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So why did we need the Reformation?
Good question, Underground Pewster. However, I think that the intention behind Fr. Clavier's statement is really about our current context, which some critics charge is one in which those with the power feel free to change and remake the Church to suit their own agendas. There's little room in such an "ecclesiology" for taking seriously what it means to call the Church "that wonderful and sacred mystery" (The Book of Common Prayer, p. 280).
The Church is also a hospital for spiritually sick people.
Very true, Joe!
Considering how many of the additions to the kalendar are described as prophetic voices, I really wonder if this is a message that is going to be heard in this church.
Interesting comment, C. Wingate. Since the transition from Lesser Feasts and Fasts to Holy Women, Holy Men, I've become far more selective about the feast days I'm willing to observe.
The preacher seems confused. There hasn't been a day in 2000 years that there haven't been prophetic, maybe "charismatic" people around. He may be clericalised and think they have to be ordained. That's another problem, but the tradition of having teachers and guides, male and female has never left. Sometimes monastics, sometimes laity, sometimes even clergy. There have also always been false versions. If he means he "can't" find one he (like everyone) needs to really want one and God provides it. Then you have to be willing to hear.
Hi bob. When Fr. Tony speaks of the early Church abolishing the order of prophet, I think he's referring to the Church's response to Montanism. And I think he's here suggesting that such claims to possessing special revelation that authorize recipients to change the Church continue to be made.In a more recent blog posting, Fr. Tony writes words which, to my mind, clarify the sort of thing he's talking about in the quote I've shared. Here's the first paragraph of a piece entitled "Revelation or Renovation":There are Episcopalians, I fancy more of them ordained than lay, who really believe that we are living in a special age. After centuries of neglect, God the Holy Spirit is busy replacing the teachings of Jesus, the theology and practicality of Paul, with new messages which oddly seem largely about sex. The notable exception is the fashionable idea that holy communion should be offered to all and sundry. We haven’t gone into the street yet to offer communion to passers by. Our invitation is confined to those who wander through the church door, like what we are about, and want to participate.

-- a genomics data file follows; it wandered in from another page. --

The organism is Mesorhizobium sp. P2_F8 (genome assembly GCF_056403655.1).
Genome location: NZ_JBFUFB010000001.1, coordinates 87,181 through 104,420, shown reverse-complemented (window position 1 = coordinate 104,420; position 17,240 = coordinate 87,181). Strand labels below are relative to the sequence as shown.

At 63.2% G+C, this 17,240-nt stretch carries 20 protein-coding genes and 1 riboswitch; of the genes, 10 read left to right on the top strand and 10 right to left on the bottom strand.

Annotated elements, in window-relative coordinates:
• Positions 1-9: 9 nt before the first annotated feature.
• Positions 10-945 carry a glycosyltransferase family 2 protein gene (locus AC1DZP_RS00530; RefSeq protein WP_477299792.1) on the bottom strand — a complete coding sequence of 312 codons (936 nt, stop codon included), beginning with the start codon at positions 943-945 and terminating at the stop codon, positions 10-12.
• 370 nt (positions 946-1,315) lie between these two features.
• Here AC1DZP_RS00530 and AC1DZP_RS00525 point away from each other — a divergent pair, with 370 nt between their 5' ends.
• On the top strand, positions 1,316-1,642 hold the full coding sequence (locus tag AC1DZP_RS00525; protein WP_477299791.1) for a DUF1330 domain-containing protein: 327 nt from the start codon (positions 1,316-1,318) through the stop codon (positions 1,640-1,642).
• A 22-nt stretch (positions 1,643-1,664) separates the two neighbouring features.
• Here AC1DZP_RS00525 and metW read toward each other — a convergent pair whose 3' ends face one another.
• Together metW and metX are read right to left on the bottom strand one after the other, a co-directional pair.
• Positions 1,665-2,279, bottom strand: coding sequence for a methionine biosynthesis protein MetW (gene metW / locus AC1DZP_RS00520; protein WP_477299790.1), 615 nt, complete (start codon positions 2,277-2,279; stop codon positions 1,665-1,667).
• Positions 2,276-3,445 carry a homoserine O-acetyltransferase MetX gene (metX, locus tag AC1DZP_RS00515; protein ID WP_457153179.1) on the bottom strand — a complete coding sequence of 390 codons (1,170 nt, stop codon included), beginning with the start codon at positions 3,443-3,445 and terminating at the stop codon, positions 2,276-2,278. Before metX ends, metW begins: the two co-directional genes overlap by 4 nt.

So I am "confused" and "clericalized"! Probably so. Afrer all I shall soon be seventy one, and am full of chemo and radiation. And clericalized? 45 years of priesthood may well have done that.So Bob may be right.Of course I don't think we have met. He doesn't know me and I don't know him. Yes I was talking about now, but the Reformation is a case in point. Private judgement began to trump that which had always been believed, everywhere, always and by all. And now we have personal judgement collectivized in a sort of democratic process. I shall now return to my addle-pated existence. No offense taken Bob.Blessings.
The Church needs "prophets" but very few of those who claim the title are actually true prophets. If you will read the writings of the Prophets, you will find that they always called the people back to their Covenant with God. Even when God said he was doing "a new thing," that "new thing" was to write the "old thing" on our hearts - to change the very being of man so that he naturally follows God's desires.So a prophet in TEC would be one who calls us back to the Apostles' teaching and fellowship, not out of the AC or out of fellowship with the Church Catholic. A prophet would seek greater faithfulness to the moral teachings of Holy Scripture, not greater faithfulness to the dictates of modern culture.Too many of today's "prophets" say things that we want to hear, rather than what God says.YBIC,Phil Snyder
Thanks for offering your comments in response to bob, Fr. Tony. I hope that my sharing a snippet from you excellent sermon and the comments that have followed here haven't been a source of irritation!And good points about what being a prophet, biblically speaking, is really all about, Phil. It's not about breaking into uncharted territory, bolding venturing into theological and moral territory where God in Christ has not authorized us to go. It's about calling us back to the covenant already in place with God!In the case of the Episcopal Church, it makes one wonder what it would look like for us to take seriously all of the Baptismal Covenant rather than the one or two promises that "progressives" tend to emphasize to the exclusion of the other promises and the Apostles' Creed.
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